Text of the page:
Short videos help students calm down, focus
When Gale Brown senses the students in her class need a moment to refocus, she calls a two-minute timeout.
The Eisenhower Middle School special education teacher turns to a DVD that captivates the students and hits the reset button on the day.
"It really calms them down," Brown said. "One little boy actually doesn't pay attention to anything, but he does all the moves on the video. I think it helps the kids, too, with their eye-hand coordination. Especially my kids."
MeMoves is a program created by Roberta Schref that uses music, images and movement to create a spa-like environment.
Originally intended as a program specifically for autistic and special-needs children â Schref's daughter has autism â teachers and therapists have found MeMoves to be effective in mainstream classrooms as well.
"From a therapeutic standpoint, I look at a lot of programs that help with self-regulation," said Debbie Ofenloch, an occupational therapist in the Granite School District. "It's a short, sweet little thing that seems to help the kids focus in and be more receptive and stay focused on whatever they are supposed to be learning a little bit longer."
The program consists of 13 different videos, each about two minutes long, in three different categories â calm, focus and joy.
In the videos, people of all ages and races perform a series of hand gestures that students are encouraged to mimic. Circles, vertical lines, figures eights â motions that entertain and entrance students, making the distractions of the day disappear.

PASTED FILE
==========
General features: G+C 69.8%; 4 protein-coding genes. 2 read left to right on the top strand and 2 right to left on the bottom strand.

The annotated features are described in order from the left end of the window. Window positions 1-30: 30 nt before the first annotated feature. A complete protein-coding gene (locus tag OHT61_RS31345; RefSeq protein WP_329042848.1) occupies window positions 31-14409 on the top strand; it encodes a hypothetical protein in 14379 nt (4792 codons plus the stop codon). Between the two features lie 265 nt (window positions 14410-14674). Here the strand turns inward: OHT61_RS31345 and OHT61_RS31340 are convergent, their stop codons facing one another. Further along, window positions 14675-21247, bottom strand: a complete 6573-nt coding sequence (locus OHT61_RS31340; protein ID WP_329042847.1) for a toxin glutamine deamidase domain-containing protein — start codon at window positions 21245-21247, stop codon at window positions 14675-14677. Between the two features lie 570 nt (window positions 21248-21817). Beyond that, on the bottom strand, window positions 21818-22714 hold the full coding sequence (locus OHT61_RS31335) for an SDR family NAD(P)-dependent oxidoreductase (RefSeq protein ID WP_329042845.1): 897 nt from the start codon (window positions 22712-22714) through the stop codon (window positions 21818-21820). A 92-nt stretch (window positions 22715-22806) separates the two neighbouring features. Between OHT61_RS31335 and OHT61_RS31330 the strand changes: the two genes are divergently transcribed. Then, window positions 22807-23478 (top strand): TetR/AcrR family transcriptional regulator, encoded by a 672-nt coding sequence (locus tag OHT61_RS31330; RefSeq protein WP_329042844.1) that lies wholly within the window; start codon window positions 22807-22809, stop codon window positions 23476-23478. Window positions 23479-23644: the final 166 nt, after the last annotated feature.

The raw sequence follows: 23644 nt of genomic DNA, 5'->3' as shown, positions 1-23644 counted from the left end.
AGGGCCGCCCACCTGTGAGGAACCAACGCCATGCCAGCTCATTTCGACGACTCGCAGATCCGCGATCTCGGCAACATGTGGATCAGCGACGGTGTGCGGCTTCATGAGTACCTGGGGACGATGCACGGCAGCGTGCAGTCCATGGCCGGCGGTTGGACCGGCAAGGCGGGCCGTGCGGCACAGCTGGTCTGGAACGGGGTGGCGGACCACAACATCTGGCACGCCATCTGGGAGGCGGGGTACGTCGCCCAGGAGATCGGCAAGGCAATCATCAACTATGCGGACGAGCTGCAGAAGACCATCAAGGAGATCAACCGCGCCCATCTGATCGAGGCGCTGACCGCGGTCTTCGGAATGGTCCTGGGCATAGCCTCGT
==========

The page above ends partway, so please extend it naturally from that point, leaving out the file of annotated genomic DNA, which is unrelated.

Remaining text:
"It's about putting the nervous system in a calm but alert state," Schref said. "You can't learn if you're in a completely stressed state. It engages you fully and quickly. The physical, emotional, cognitive â all that stuff gets filled up â¦ allows them to act and respond absolutely appropriately to the world around them."
Jesse Solorzino, a developmental kindergarten teacher at Upland Terrace Elementary uses the DVD several times a week as a way to refocus her students.
She first received the program on a trial basis and, after returning her copy, now borrows Ofenloch's DVD.
"I love it," Solorzino said. "It makes a short-term change. On the days that we use it, I can definitely tell a difference. When we start it out in the morning, the rest of the day, or at least the next hour, is calm."
She also uses it just before school ends, to settle her students before they line up to walk out together.
Schref said the program is in more than 800 school districts and 12 countries. The program also is being utilized in hospitals and clinics for mental health wellness.
Schref's company, ThinkingMoves, also has developed a program for adults, which is being used for patients who suffer from Alzheimer's and dementia, as well as cardiac rehabilitation patients.
"The best way to think of it really is as a transitional tool or priming activity," Schref said. "What we find is when [people] do a sequence, whatever follows is easier and more effective."
Schools throughout the Granite School District are using the program to help students regain their focus and eliminate distractions.
The two-minute videos combine colors, music and movement that fill the students' senses and captivate their attention.
Intended for special needs students, the program has been found to be effective in mainstream classrooms as well.
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